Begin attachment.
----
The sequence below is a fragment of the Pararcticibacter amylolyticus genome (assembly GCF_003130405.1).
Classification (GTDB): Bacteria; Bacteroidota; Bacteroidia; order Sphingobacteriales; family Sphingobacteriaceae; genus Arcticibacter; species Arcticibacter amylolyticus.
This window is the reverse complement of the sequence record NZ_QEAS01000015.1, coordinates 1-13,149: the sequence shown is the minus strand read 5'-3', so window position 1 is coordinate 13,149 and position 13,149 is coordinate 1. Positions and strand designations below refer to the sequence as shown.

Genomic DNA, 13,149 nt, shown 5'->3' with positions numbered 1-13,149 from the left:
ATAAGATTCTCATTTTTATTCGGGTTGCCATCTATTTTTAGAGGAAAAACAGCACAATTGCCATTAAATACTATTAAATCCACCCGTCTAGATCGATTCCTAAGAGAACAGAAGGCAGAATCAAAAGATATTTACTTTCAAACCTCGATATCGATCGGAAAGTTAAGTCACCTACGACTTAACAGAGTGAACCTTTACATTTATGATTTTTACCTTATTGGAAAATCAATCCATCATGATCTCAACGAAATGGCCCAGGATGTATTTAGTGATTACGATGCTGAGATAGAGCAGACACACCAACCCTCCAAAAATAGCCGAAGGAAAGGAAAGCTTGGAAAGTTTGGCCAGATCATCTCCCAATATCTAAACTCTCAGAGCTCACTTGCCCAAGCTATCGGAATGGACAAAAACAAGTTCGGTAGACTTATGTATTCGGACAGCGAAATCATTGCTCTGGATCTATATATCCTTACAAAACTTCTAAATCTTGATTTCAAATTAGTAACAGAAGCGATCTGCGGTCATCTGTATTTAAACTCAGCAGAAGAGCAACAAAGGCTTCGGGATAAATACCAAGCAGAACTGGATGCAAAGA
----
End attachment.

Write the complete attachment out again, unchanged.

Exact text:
The sequence below is a fragment of the Pararcticibacter amylolyticus genome (assembly GCF_003130405.1).
Classification (GTDB): Bacteria; Bacteroidota; Bacteroidia; order Sphingobacteriales; family Sphingobacteriaceae; genus Arcticibacter; species Arcticibacter amylolyticus.
This window is the reverse complement of the sequence record NZ_QEAS01000015.1, coordinates 1-13,149: the sequence shown is the minus strand read 5'-3', so window position 1 is coordinate 13,149 and position 13,149 is coordinate 1. Positions and strand designations below refer to the sequence as shown.

Genomic DNA, 13,149 nt, shown 5'->3' with positions numbered 1-13,149 from the left:
ATAAGATTCTCATTTTTATTCGGGTTGCCATCTATTTTTAGAGGAAAAACAGCACAATTGCCATTAAATACTATTAAATCCACCCGTCTAGATCGATTCCTAAGAGAACAGAAGGCAGAATCAAAAGATATTTACTTTCAAACCTCGATATCGATCGGAAAGTTAAGTCACCTACGACTTAACAGAGTGAACCTTTACATTTATGATTTTTACCTTATTGGAAAATCAATCCATCATGATCTCAACGAAATGGCCCAGGATGTATTTAGTGATTACGATGCTGAGATAGAGCAGACACACCAACCCTCCAAAAATAGCCGAAGGAAAGGAAAGCTTGGAAAGTTTGGCCAGATCATCTCCCAATATCTAAACTCTCAGAGCTCACTTGCCCAAGCTATCGGAATGGACAAAAACAAGTTCGGTAGACTTATGTATTCGGACAGCGAAATCATTGCTCTGGATCTATATATCCTTACAAAACTTCTAAATCTTGATTTCAAATTAGTAACAGAAGCGATCTGCGGTCATCTGTATTTAAACTCAGCAGAAGAGCAACAAAGGCTTCGGGATAAATACCAAGCAGAACTGGATGCAAAGA